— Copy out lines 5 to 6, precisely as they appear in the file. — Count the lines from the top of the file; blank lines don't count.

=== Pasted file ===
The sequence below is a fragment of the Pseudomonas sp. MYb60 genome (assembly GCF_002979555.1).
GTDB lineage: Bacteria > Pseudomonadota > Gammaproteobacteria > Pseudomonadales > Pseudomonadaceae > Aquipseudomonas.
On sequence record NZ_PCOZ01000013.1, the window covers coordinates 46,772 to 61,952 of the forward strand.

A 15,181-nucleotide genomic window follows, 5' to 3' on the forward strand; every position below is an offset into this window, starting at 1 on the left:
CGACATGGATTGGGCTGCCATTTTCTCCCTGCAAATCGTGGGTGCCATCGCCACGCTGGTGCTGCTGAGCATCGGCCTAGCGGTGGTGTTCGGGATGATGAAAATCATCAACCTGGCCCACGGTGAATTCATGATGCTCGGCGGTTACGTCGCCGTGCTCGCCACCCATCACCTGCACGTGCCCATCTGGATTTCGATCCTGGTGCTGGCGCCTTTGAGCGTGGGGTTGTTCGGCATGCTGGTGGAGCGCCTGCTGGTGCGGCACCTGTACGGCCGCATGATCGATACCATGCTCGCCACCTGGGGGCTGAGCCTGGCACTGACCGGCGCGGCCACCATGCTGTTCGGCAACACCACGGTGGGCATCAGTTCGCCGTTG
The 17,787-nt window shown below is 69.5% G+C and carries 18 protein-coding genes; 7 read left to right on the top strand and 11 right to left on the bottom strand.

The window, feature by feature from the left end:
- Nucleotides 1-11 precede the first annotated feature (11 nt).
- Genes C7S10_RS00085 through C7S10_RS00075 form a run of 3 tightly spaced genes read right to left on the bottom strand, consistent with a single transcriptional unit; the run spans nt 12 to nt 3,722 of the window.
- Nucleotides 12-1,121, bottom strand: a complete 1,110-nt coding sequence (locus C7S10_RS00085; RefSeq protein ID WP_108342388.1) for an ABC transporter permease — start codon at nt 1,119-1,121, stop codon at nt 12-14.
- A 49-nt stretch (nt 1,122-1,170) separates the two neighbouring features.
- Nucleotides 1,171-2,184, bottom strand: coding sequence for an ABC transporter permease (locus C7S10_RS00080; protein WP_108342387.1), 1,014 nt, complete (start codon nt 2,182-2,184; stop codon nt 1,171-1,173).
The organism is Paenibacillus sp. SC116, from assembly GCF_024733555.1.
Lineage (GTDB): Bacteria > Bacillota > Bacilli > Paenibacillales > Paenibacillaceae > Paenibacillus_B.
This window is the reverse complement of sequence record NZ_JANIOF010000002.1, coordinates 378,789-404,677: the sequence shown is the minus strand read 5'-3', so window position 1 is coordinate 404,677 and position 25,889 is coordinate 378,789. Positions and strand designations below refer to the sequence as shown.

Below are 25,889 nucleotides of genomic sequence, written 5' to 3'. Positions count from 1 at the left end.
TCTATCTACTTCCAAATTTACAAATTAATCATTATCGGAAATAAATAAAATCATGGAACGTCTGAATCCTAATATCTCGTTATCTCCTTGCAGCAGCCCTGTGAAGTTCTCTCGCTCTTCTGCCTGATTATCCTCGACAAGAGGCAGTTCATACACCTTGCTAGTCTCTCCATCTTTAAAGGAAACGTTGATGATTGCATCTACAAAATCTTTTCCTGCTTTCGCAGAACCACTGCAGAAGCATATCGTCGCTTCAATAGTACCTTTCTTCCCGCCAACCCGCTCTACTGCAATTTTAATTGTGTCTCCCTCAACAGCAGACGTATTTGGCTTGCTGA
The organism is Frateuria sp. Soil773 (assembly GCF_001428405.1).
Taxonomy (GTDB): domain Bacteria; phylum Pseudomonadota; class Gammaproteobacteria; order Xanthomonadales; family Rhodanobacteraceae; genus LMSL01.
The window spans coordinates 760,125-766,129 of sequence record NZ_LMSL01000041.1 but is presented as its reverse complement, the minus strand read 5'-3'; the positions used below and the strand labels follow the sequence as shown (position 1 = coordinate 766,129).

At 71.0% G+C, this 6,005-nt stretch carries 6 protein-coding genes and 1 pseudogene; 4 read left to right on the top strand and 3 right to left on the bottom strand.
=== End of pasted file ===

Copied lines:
CGACATGGATTGGGCTGCCATTTTCTCCCTGCAAATCGTGGGTGCCATCGCCACGCTGGTGCTGCTGAGCATCGGCCTAGCGGTGGTGTTCGGGATGATGAAAATCATCAACCTGGCCCACGGTGAATTCATGATGCTCGGCGGTTACGTCGCCGTGCTCGCCACCCATCACCTGCACGTGCCCATCTGGATTTCGATCCTGGTGCTGGCGCCTTTGAGCGTGGGGTTGTTCGGCATGCTGGTGGAGCGCCTGCTGGTGCGGCACCTGTACGGCCGCATGATCGATACCATGCTCGCCACCTGGGGGCTGAGCCTGGCACTGACCGGCGCGGCCACCATGCTGTTCGGCAACACCACGGTGGGCATCAGTTCGCCGTTG
The 17,787-nt window shown below is 69.5% G+C and carries 18 protein-coding genes; 7 read left to right on the top strand and 11 right to left on the bottom strand.